The base of the dam, where most of the work is taking place, cannot be accessed by any type of equipment — all materials, tools, etc. have to be lowered from the top of the dam. Adding to the challenge was the fact that the top of the dam was not easily accessible to bring in the type of crane necessary for these types of picks. Any equipment going through the dam had to be transported through a tight residential area, through a road that in places is no wider than 13 ft. (4 m), and had large trees growing in very close to the sides of the road.
“It was obvious that a crane was the tool to use, but finding a crane that could access the job site and give us the amount of reach we needed was the challenge. In most cases you would use a lattice boom crane, but having to transport the crane through a small residential area and then down a winding overgrown path that only offered 13 feet of clearance was a challenge,” Reed said.
“Our company has a long standing relationship with Woods CRW and their crane experts in Burlington, Vt. They worked closely with us to identify that the specs of the Link-Belt TCC750 could accomplish what we were looking to do. The telescopic boom and the adjustability built into the track system made this crane the obvious choice.
“Transport into the site was relatively easy and setup was a breeze. If we had had to use a lattice boom crane there would have been no place or room to lay the booms down and we would have been looking at about four loads to bring it in versus just two with the Link-Belt TCC750. From the tip of the extended crane to the bottom of the dam is about a 200 foot drop and we are bringing materials in and out all day. The entire setup works flawlessly.”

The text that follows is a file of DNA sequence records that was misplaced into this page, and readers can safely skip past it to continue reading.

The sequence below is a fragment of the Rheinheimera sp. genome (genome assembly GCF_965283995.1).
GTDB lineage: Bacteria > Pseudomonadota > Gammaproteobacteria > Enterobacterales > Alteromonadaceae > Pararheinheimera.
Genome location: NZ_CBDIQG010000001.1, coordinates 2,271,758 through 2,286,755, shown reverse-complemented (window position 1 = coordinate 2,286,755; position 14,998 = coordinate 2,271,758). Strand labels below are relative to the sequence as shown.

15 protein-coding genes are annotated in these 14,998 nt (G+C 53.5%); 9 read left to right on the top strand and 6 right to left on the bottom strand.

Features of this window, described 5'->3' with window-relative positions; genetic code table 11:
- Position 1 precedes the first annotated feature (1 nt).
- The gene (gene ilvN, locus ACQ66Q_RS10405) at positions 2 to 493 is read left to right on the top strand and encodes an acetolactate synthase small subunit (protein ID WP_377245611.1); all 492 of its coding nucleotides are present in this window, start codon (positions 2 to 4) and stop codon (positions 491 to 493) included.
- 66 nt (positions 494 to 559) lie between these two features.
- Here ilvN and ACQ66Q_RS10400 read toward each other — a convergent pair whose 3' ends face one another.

Link-Belt TCC750 Fits the Bill
With an adjustable track width the Link-Belt TCC750 can be contracted to a width that does not exceed 11 ft. 5 in. (3.5 m). The total length of the crane, when ready for transport, is 45 ft. (13.7 m) and 10 ft. 9 in. (3 m 22.9 cm) high. The entire crane can be transported in two loads.
With the configuration at this site the crane has 150 ft. (45.7 m) of boom and was handling 4,000 lbs. (1,814 kg) loads at more than a 100-ft. (30 m) radius.
The Link-Belt TCC750 used on this project:
• Has 115.6 ft. (35.2 m) of main boom and extends another 35 ft. (10.6 m) with a lattice fly.
• Has all hydraulic pilot operated controls
• Because of the telescopic boom, the boom completely retracts to the length of the crane (approximately 45 ft. [13.7 m])
• The width of the crawler tracks can be extended out and retracted back in from 17 ft. (5.1 m) to 11 ft. 5 in. (2.6 to 4.3 m), making the crane transportable into tight spots. Load charts are available for 11 ft. 5 in., 14 ft. 11 in. (4.3 m 2.6 m) and 17 ft. of track width.
Pizzagalli Construction Company
Pizzagalli’s corporate headquarters are in South Burlington, Vt.; it also has offices in Portland, Maine, and Garner, N.C. The 100 percent employee-owned company handles as much as $300 million worth of construction projects a year, most occur up and down the east coast, east of the Mississippi River.
For more information, call 802/651-1378 or visit www.pizzagalli.com.
Wood’s CRW Corp. is a customer service driven, heavy construction equipment distributor founded in 1961 in South Burlington, Vt. It is the Link-Belt crane distributor for New England and New York. (Excluding New York City and Long Island).
For more information on the TCC750 Please, call 802/658-1700 or visit www.woodscrw.com. CEG